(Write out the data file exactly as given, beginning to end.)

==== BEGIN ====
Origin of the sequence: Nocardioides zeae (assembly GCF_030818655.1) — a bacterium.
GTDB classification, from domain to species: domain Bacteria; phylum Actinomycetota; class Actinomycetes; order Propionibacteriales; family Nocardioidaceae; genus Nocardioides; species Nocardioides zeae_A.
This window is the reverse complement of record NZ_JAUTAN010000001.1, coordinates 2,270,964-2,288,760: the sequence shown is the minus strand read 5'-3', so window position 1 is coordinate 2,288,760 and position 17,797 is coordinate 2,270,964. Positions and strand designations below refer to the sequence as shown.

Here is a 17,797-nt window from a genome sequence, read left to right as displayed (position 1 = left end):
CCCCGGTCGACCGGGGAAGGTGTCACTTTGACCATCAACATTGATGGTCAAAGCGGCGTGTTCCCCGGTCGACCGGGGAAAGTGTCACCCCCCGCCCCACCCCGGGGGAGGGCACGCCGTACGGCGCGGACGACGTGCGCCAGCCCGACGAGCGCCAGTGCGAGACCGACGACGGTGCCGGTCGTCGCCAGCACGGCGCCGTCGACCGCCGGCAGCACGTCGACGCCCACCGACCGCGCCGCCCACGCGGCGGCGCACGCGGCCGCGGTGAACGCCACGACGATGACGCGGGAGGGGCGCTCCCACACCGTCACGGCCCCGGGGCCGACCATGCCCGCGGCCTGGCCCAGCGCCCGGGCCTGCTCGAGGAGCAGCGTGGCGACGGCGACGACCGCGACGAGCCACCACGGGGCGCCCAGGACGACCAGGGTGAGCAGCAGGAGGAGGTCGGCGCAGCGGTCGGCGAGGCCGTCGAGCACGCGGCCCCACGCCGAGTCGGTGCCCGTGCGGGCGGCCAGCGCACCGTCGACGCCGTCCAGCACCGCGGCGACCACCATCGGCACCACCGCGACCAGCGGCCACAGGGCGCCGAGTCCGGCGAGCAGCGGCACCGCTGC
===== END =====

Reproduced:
Origin of the sequence: Nocardioides zeae (assembly GCF_030818655.1) — a bacterium.
GTDB classification, from domain to species: domain Bacteria; phylum Actinomycetota; class Actinomycetes; order Propionibacteriales; family Nocardioidaceae; genus Nocardioides; species Nocardioides zeae_A.
This window is the reverse complement of record NZ_JAUTAN010000001.1, coordinates 2,270,964-2,288,760: the sequence shown is the minus strand read 5'-3', so window position 1 is coordinate 2,288,760 and position 17,797 is coordinate 2,270,964. Positions and strand designations below refer to the sequence as shown.

Here is a 17,797-nt window from a genome sequence, read left to right as displayed (position 1 = left end):
CCCCGGTCGACCGGGGAAGGTGTCACTTTGACCATCAACATTGATGGTCAAAGCGGCGTGTTCCCCGGTCGACCGGGGAAAGTGTCACCCCCCGCCCCACCCCGGGGGAGGGCACGCCGTACGGCGCGGACGACGTGCGCCAGCCCGACGAGCGCCAGTGCGAGACCGACGACGGTGCCGGTCGTCGCCAGCACGGCGCCGTCGACCGCCGGCAGCACGTCGACGCCCACCGACCGCGCCGCCCACGCGGCGGCGCACGCGGCCGCGGTGAACGCCACGACGATGACGCGGGAGGGGCGCTCCCACACCGTCACGGCCCCGGGGCCGACCATGCCCGCGGCCTGGCCCAGCGCCCGGGCCTGCTCGAGGAGCAGCGTGGCGACGGCGACGACCGCGACGAGCCACCACGGGGCGCCCAGGACGACCAGGGTGAGCAGCAGGAGGAGGTCGGCGCAGCGGTCGGCGAGGCCGTCGAGCACGCGGCCCCACGCCGAGTCGGTGCCCGTGCGGGCGGCCAGCGCACCGTCGACGCCGTCCAGCACCGCGGCGACCACCATCGGCACCACCGCGACCAGCGGCCACAGGGCGCCGAGTCCGGCGAGCAGCGGCACCGCTGC